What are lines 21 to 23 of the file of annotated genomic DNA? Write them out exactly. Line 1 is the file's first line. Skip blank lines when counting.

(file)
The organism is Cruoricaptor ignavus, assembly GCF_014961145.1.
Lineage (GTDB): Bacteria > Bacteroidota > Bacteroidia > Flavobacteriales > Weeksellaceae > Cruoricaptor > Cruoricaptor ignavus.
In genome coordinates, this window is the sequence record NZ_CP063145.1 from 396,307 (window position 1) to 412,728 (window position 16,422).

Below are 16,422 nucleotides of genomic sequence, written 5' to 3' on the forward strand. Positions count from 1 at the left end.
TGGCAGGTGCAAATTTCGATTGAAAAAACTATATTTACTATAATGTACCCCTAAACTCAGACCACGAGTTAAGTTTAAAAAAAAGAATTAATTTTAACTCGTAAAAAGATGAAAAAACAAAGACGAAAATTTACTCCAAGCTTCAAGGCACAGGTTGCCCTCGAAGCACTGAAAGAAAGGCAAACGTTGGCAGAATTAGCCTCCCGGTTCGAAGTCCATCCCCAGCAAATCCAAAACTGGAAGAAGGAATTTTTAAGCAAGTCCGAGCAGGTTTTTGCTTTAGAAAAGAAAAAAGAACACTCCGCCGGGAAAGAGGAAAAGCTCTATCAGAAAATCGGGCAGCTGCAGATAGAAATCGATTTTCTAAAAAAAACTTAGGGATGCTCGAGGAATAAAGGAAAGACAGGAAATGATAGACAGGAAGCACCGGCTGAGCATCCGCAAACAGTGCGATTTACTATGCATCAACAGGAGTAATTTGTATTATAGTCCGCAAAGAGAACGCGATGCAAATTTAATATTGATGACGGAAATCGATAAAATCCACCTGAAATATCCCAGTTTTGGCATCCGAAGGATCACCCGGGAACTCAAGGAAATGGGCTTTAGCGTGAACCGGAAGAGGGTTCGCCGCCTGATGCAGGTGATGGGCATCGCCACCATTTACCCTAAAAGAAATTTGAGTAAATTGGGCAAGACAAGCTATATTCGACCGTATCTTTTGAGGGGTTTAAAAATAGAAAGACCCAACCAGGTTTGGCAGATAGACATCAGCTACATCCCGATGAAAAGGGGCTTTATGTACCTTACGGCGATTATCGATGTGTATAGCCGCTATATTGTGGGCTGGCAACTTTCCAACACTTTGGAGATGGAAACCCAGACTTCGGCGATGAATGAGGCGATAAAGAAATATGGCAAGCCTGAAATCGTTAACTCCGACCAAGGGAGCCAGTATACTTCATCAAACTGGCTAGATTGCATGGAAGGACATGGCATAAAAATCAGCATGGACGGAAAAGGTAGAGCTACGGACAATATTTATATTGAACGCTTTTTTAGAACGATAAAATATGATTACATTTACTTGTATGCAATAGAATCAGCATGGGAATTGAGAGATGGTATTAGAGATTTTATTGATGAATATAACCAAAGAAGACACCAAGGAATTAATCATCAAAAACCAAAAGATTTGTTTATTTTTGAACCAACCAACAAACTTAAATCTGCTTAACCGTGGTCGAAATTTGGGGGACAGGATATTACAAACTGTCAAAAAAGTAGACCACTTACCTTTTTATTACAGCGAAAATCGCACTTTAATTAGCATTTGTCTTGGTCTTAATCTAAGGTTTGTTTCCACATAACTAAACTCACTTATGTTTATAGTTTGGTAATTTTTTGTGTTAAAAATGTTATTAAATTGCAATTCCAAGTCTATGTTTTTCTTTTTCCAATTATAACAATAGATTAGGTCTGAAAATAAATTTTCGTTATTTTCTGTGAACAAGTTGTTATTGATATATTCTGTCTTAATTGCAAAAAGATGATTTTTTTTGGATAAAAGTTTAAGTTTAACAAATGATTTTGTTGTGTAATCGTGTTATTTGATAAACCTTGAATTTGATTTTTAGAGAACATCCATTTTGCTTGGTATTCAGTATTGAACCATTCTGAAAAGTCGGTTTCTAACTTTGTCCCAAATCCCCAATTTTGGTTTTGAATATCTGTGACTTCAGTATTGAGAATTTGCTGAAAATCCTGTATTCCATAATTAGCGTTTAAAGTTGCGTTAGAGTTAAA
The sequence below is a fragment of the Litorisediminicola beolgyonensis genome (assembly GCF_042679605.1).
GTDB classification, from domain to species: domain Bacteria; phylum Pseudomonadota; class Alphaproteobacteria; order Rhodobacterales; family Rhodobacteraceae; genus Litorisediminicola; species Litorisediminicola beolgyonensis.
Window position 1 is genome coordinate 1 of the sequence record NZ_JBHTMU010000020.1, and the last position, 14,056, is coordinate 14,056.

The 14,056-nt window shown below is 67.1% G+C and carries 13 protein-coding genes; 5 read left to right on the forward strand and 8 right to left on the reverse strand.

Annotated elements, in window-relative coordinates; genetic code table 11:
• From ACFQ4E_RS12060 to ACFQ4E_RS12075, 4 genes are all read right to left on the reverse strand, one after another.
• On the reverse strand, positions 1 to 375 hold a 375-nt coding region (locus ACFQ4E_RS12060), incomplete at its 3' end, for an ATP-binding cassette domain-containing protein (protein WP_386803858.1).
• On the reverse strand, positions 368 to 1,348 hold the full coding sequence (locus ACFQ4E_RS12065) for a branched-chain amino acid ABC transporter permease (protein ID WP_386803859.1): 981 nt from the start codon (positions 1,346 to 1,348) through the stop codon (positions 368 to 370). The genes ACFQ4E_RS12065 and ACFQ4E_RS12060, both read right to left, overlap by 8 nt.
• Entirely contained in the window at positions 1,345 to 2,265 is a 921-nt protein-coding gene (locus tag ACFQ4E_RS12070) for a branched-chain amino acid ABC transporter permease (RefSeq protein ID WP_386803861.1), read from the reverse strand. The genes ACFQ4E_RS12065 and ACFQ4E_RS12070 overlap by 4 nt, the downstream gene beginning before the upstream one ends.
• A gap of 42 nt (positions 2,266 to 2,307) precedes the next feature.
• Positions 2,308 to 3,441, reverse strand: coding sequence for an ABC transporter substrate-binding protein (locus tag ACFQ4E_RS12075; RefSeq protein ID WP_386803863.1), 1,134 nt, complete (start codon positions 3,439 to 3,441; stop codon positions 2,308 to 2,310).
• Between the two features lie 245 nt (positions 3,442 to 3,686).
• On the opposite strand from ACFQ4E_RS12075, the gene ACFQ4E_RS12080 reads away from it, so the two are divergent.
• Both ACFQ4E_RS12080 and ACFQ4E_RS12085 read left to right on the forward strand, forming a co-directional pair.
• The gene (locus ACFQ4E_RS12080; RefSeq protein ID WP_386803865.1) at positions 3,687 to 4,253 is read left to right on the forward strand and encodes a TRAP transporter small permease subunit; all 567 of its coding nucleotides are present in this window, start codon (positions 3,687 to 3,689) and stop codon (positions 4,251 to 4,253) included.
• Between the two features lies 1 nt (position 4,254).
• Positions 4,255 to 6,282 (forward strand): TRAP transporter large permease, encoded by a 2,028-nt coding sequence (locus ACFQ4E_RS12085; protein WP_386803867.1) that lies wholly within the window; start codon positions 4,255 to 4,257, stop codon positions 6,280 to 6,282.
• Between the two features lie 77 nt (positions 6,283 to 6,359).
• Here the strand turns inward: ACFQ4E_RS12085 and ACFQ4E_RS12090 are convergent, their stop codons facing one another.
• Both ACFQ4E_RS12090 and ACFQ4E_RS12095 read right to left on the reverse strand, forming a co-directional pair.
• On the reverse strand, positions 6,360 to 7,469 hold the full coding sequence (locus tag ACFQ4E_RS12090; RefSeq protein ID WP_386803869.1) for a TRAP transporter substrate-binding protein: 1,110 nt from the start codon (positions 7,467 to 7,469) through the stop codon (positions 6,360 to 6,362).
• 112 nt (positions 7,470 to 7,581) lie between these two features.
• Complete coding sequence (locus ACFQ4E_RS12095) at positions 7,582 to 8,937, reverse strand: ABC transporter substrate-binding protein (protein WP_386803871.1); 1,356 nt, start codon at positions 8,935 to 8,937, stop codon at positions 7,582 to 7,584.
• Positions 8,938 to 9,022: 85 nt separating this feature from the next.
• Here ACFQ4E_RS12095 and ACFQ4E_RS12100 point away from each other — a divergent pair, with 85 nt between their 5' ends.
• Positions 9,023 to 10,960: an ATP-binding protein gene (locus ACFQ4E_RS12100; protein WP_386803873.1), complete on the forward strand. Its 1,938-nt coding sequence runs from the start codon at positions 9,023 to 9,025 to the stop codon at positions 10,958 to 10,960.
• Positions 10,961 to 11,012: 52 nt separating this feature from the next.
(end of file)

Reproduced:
• Between the two features lies 1 nt (position 4,254).
• Positions 4,255 to 6,282 (forward strand): TRAP transporter large permease, encoded by a 2,028-nt coding sequence (locus ACFQ4E_RS12085; protein WP_386803867.1) that lies wholly within the window; start codon positions 4,255 to 4,257, stop codon positions 6,280 to 6,282.
• Between the two features lie 77 nt (positions 6,283 to 6,359).